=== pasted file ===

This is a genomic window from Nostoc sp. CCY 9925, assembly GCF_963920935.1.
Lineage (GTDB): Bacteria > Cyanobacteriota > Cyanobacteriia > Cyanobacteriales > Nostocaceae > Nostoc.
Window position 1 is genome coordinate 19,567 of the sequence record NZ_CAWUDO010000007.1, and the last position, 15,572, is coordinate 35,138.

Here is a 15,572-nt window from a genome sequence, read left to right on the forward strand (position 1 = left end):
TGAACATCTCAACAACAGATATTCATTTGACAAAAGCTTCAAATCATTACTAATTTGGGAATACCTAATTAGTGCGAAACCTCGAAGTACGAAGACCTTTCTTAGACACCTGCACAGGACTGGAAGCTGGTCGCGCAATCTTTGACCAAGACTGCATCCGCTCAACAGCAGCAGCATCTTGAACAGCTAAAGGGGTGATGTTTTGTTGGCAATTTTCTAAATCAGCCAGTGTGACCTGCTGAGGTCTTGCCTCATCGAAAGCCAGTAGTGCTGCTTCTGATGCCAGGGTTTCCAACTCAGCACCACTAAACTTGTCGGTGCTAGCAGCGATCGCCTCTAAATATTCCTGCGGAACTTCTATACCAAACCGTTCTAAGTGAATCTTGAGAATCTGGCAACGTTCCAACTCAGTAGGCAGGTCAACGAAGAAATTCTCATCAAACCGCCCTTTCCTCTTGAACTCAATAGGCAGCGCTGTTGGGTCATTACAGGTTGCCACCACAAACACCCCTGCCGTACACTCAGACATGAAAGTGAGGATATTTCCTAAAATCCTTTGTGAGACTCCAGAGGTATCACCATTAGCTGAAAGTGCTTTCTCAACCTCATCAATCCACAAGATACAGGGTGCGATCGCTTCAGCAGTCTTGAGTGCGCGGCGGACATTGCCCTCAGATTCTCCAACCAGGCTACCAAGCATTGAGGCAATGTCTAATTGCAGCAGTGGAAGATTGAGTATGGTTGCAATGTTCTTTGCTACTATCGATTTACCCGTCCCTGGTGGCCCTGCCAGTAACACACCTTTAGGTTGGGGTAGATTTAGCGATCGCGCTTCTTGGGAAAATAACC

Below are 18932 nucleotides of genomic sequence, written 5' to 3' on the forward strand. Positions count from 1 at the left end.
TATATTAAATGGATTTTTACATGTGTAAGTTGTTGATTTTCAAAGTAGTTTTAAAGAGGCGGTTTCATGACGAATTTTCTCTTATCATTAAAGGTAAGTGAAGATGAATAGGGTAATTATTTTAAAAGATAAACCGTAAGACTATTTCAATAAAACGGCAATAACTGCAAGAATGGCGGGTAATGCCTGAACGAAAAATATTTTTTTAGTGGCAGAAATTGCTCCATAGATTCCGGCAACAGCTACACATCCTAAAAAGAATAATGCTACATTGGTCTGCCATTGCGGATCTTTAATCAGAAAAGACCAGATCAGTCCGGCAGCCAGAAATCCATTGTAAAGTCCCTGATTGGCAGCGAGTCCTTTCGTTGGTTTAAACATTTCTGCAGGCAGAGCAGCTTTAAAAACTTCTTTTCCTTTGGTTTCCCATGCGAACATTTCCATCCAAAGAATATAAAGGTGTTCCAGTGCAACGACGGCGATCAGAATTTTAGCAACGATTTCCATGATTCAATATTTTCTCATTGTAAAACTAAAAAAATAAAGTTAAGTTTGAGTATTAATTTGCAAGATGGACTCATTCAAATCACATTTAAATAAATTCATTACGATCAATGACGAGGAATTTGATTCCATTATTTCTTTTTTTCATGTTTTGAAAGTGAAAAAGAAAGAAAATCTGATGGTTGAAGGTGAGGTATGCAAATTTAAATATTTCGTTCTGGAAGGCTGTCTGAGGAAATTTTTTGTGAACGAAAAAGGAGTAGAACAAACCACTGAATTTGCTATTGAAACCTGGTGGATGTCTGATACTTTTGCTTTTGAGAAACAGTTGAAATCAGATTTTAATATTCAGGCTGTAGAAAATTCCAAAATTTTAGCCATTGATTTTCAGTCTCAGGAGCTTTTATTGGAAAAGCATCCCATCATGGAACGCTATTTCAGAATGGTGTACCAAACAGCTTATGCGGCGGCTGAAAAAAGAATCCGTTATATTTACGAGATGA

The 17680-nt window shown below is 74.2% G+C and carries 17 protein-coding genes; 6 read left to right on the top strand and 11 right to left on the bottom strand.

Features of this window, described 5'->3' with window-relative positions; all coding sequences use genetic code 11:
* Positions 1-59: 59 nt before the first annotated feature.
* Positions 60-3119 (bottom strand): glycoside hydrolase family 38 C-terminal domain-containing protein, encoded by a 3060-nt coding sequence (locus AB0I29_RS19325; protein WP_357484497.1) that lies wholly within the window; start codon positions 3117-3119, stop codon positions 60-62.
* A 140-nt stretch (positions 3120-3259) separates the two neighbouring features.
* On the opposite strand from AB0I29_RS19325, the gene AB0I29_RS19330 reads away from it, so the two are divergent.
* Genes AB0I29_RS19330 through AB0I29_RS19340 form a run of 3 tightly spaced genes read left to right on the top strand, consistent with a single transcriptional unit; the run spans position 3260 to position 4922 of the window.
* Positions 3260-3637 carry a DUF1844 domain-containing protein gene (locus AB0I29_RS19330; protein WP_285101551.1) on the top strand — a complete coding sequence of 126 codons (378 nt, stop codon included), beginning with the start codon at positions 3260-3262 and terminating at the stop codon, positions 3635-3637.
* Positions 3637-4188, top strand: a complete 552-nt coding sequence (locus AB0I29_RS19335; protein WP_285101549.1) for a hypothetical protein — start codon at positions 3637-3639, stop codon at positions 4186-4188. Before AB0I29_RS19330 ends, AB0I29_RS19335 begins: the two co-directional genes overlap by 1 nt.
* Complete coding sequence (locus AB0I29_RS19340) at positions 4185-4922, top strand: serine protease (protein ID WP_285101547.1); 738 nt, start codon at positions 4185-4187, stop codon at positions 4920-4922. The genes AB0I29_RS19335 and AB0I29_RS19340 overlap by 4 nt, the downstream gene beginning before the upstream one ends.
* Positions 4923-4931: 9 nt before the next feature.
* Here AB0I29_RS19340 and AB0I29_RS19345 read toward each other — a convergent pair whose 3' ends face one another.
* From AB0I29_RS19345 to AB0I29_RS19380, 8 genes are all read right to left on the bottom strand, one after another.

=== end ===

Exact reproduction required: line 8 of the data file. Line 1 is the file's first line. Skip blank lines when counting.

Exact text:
The 17680-nt window shown below is 74.2% G+C and carries 17 protein-coding genes; 6 read left to right on the top strand and 11 right to left on the bottom strand.